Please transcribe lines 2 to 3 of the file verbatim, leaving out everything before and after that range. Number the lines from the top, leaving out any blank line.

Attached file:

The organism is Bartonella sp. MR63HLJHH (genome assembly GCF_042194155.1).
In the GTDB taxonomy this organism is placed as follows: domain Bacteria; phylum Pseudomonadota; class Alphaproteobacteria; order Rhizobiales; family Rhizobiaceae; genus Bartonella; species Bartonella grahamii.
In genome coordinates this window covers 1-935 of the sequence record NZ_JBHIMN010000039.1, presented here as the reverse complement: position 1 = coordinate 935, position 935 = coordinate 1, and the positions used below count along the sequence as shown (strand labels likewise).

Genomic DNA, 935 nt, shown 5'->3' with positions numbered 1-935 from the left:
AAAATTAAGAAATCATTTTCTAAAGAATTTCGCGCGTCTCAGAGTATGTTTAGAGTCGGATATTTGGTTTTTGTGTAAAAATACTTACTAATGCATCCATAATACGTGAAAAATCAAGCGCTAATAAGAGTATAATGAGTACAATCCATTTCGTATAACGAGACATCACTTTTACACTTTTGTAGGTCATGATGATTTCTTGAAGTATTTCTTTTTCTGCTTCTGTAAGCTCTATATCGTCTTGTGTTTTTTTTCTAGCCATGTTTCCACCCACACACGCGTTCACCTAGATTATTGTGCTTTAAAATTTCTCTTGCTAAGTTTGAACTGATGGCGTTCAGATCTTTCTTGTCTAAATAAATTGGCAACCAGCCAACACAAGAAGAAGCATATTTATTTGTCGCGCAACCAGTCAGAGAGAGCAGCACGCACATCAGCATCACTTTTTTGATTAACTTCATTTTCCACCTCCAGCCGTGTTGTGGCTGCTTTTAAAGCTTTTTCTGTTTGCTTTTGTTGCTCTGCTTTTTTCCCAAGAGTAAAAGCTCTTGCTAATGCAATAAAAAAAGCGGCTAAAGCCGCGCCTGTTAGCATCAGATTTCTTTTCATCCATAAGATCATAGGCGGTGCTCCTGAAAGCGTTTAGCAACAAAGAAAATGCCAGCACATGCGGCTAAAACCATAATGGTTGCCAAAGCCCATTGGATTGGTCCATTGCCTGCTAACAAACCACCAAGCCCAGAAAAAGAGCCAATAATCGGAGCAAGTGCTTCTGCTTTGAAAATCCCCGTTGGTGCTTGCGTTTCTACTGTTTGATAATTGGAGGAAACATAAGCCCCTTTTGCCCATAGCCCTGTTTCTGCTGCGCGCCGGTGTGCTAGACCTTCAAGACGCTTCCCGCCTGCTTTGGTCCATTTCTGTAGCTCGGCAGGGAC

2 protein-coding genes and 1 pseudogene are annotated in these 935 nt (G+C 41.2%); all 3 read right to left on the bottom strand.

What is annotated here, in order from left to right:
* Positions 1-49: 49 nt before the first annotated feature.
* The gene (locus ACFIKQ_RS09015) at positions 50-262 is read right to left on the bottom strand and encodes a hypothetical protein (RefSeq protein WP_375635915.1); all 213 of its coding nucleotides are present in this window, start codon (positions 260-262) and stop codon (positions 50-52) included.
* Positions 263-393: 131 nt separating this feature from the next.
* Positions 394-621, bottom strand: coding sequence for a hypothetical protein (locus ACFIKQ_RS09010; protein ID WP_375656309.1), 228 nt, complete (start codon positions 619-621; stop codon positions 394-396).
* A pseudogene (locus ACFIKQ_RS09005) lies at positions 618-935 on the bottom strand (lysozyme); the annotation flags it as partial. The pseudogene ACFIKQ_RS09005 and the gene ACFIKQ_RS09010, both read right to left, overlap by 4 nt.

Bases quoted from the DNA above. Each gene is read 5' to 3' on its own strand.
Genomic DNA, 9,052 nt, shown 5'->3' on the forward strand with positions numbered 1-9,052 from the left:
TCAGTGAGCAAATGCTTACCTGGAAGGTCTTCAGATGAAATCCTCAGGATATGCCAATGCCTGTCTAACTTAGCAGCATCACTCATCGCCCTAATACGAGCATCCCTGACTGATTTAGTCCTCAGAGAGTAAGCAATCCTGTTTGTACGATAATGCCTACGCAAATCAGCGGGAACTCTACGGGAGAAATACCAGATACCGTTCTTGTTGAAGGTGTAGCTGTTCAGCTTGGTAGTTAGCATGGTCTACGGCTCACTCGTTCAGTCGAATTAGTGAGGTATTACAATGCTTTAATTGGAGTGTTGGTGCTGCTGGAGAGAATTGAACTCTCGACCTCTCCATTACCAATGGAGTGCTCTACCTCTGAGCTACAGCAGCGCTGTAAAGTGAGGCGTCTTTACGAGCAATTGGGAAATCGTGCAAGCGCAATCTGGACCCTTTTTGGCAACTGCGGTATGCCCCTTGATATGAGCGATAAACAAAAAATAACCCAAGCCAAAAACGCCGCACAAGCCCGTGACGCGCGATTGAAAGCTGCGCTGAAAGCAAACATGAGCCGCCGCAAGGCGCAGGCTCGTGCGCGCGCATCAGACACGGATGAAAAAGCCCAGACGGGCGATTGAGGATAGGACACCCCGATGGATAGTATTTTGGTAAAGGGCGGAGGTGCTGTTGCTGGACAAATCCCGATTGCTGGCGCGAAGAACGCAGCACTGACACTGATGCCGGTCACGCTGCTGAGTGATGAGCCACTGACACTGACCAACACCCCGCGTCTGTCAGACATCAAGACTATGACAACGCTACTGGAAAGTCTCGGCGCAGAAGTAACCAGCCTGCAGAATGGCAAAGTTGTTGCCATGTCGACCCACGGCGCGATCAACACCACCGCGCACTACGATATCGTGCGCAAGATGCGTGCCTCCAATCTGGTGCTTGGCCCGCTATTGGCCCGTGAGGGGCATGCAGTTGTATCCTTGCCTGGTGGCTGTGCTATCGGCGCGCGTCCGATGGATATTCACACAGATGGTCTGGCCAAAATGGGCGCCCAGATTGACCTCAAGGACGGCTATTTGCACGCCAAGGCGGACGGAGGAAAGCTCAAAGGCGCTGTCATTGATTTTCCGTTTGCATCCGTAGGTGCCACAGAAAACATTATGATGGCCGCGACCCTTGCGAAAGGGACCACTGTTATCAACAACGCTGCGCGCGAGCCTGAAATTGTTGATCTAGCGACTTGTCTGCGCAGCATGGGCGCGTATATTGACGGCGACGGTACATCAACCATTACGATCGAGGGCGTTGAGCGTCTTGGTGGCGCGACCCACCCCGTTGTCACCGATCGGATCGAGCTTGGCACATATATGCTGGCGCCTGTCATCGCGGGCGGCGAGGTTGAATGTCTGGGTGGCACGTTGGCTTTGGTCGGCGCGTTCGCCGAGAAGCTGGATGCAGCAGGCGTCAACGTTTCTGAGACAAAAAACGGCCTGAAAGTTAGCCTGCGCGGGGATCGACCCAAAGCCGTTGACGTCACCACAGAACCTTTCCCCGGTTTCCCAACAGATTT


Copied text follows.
In the GTDB taxonomy this organism is placed as follows: domain Bacteria; phylum Pseudomonadota; class Alphaproteobacteria; order Rhizobiales; family Rhizobiaceae; genus Bartonella; species Bartonella grahamii.
In genome coordinates this window covers 1-935 of the sequence record NZ_JBHIMN010000039.1, presented here as the reverse complement: position 1 = coordinate 935, position 935 = coordinate 1, and the positions used below count along the sequence as shown (strand labels likewise).